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What You Need to Know About High-Efficiency Furnaces


You’re looking to replace your current furnace at the first convenient time, and you think you might want one of the newer high-efficiency models. We definitely recommend looking into high-efficiency furnaces, and we have some education about these heating systems that can help you.

What Qualifies as “High-Efficiency”?

The efficiency of a furnace is measured as AFUE (Annual Fuel Utilization Efficiency), which is a percentage that expresses how much of its fuel source a particular furnace converts into heat energy. For example, a furnace with 80% AFUE will convert 80% of the natural fuel it burns into heat that enters the home, while 20% of the burned fuel will be lost as exhaust.

For a furnace to be considered high-efficiency according to the standards of the US Department of Energy, it must have an AFUE rating of 90% or higher. The maximum AFUE of modern gas furnaces is 98.5%. (Electric furnaces have 100% AFUE, but that’s because they don’t combust fuel. They aren’t considered “high-efficiency” systems.) 

How Do High-Efficiency Furnaces Achieve Their Efficiency Levels?

High-efficiency furnaces have several features designed into them that reduce the amount of energy that goes to waste when they’re operating:

  • Condensing Technology: This technology extracts additional heat from the combustion gases. In a mid-efficiency furnace, water vapor in the exhaust gases escapes through the flue. In a condensing furnace, this water vapor moves to a second heat exchanger, where it’s condensed back into liquid form. This releases even more heat—essentially “squeezing” the combustion gases for all the heat they can produce.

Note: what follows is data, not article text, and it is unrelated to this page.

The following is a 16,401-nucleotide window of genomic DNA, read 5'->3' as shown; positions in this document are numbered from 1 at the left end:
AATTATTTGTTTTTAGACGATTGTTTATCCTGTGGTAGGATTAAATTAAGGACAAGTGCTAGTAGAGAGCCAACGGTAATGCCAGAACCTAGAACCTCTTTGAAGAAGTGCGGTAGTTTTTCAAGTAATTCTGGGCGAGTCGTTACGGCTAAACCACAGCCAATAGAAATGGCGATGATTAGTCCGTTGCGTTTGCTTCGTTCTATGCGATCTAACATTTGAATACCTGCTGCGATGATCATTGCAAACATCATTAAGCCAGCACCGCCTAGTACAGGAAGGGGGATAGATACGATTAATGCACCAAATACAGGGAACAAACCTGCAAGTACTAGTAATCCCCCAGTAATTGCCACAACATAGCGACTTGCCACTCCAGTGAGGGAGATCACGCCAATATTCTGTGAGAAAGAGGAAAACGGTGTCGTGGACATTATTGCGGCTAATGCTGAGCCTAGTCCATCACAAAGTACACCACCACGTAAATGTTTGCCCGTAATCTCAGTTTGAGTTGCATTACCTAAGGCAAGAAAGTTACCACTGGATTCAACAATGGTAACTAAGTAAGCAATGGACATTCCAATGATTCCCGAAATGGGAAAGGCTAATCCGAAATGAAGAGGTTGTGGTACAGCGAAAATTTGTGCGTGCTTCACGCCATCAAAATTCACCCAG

• Multi-Stage or Modulating Burners: Many high-efficiency furnaces use two-stage or modulating burners. These systems can adjust the intensity of the flame based on the heating needs of the home. During milder weather, the furnace operates at a lower capacity. This not only helps to save energy, it allows for more precise temperature control with fewer fluctuations.
  • Variable-Speed Blower Motors: Similar to the multi-stage/modulating burners, variable-speed blower motors can adjust their speed to match a home’s comfort requirements, creating a more even distribution of warm air throughout the rooms while cutting down on energy consumption.
  • Sealed Combustion: High-efficiency furnaces usually have sealed combustion systems, where the air used for combustion is drawn from outside the home rather than from the air inside. This design minimizes the risk of air leaks and improves efficiency by preventing too much heat from escaping the combustion chamber.
  • Improved Heat Exchangers: The heat exchangers in high-efficiency furnaces are designed to extract more heat from the combustion process. These heat exchangers are made from materials that conduct heat well and are more resistant to corrosion.

Will a High-Efficiency Furnace Save Me Money?

Switching to a high-efficiency furnace can save you money in reduced energy bills. However, it is not guaranteed to do so. If you have a high-efficiency furnace that isn’t correctly sized and installed for your home, it will end up wasting power. Efficiency doesn’t mean much if your furnace is running more than it should! Also keep in mind that high-efficiency furnaces are more expensive to purchase upfront.

If you’re interested in a high efficiency furnace installation in Rochester, NY, please work with our professionals. We can help determine the best type of high-efficiency furnace to meet your needs. 

Call Triple-O Mechanical: Your One-stop Shop for HVAC, Plumbing and Electrical. 

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